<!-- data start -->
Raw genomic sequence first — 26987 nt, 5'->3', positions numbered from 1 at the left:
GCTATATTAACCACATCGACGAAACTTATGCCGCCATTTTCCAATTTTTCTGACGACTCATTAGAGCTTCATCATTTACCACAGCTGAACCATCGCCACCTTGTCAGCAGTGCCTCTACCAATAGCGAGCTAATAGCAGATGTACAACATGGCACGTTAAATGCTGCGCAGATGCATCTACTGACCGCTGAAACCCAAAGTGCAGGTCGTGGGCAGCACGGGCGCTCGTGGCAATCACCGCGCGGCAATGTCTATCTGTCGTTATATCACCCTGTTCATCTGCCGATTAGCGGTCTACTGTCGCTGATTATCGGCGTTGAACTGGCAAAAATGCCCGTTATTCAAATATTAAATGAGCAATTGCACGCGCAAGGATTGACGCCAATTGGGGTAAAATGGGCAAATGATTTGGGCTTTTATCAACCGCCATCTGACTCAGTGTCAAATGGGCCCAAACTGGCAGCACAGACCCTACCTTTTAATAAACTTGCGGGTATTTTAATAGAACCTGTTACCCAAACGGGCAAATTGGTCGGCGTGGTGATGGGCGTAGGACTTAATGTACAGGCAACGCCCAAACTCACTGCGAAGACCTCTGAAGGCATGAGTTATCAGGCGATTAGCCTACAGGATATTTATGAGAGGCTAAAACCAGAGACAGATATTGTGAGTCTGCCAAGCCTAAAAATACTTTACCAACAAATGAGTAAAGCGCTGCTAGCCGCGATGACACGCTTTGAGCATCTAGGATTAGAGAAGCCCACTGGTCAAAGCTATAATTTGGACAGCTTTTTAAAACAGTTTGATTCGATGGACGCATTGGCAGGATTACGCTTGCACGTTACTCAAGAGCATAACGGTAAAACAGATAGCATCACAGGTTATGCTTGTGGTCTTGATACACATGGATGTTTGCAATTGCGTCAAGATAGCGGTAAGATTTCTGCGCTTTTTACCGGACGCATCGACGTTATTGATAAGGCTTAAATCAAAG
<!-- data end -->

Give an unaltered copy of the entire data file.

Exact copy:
Raw genomic sequence first — 26987 nt, 5'->3', positions numbered from 1 at the left:
GCTATATTAACCACATCGACGAAACTTATGCCGCCATTTTCCAATTTTTCTGACGACTCATTAGAGCTTCATCATTTACCACAGCTGAACCATCGCCACCTTGTCAGCAGTGCCTCTACCAATAGCGAGCTAATAGCAGATGTACAACATGGCACGTTAAATGCTGCGCAGATGCATCTACTGACCGCTGAAACCCAAAGTGCAGGTCGTGGGCAGCACGGGCGCTCGTGGCAATCACCGCGCGGCAATGTCTATCTGTCGTTATATCACCCTGTTCATCTGCCGATTAGCGGTCTACTGTCGCTGATTATCGGCGTTGAACTGGCAAAAATGCCCGTTATTCAAATATTAAATGAGCAATTGCACGCGCAAGGATTGACGCCAATTGGGGTAAAATGGGCAAATGATTTGGGCTTTTATCAACCGCCATCTGACTCAGTGTCAAATGGGCCCAAACTGGCAGCACAGACCCTACCTTTTAATAAACTTGCGGGTATTTTAATAGAACCTGTTACCCAAACGGGCAAATTGGTCGGCGTGGTGATGGGCGTAGGACTTAATGTACAGGCAACGCCCAAACTCACTGCGAAGACCTCTGAAGGCATGAGTTATCAGGCGATTAGCCTACAGGATATTTATGAGAGGCTAAAACCAGAGACAGATATTGTGAGTCTGCCAAGCCTAAAAATACTTTACCAACAAATGAGTAAAGCGCTGCTAGCCGCGATGACACGCTTTGAGCATCTAGGATTAGAGAAGCCCACTGGTCAAAGCTATAATTTGGACAGCTTTTTAAAACAGTTTGATTCGATGGACGCATTGGCAGGATTACGCTTGCACGTTACTCAAGAGCATAACGGTAAAACAGATAGCATCACAGGTTATGCTTGTGGTCTTGATACACATGGATGTTTGCAATTGCGTCAAGATAGCGGTAAGATTTCTGCGCTTTTTACCGGACGCATCGACGTTATTGATAAGGCTTAAATCAAAG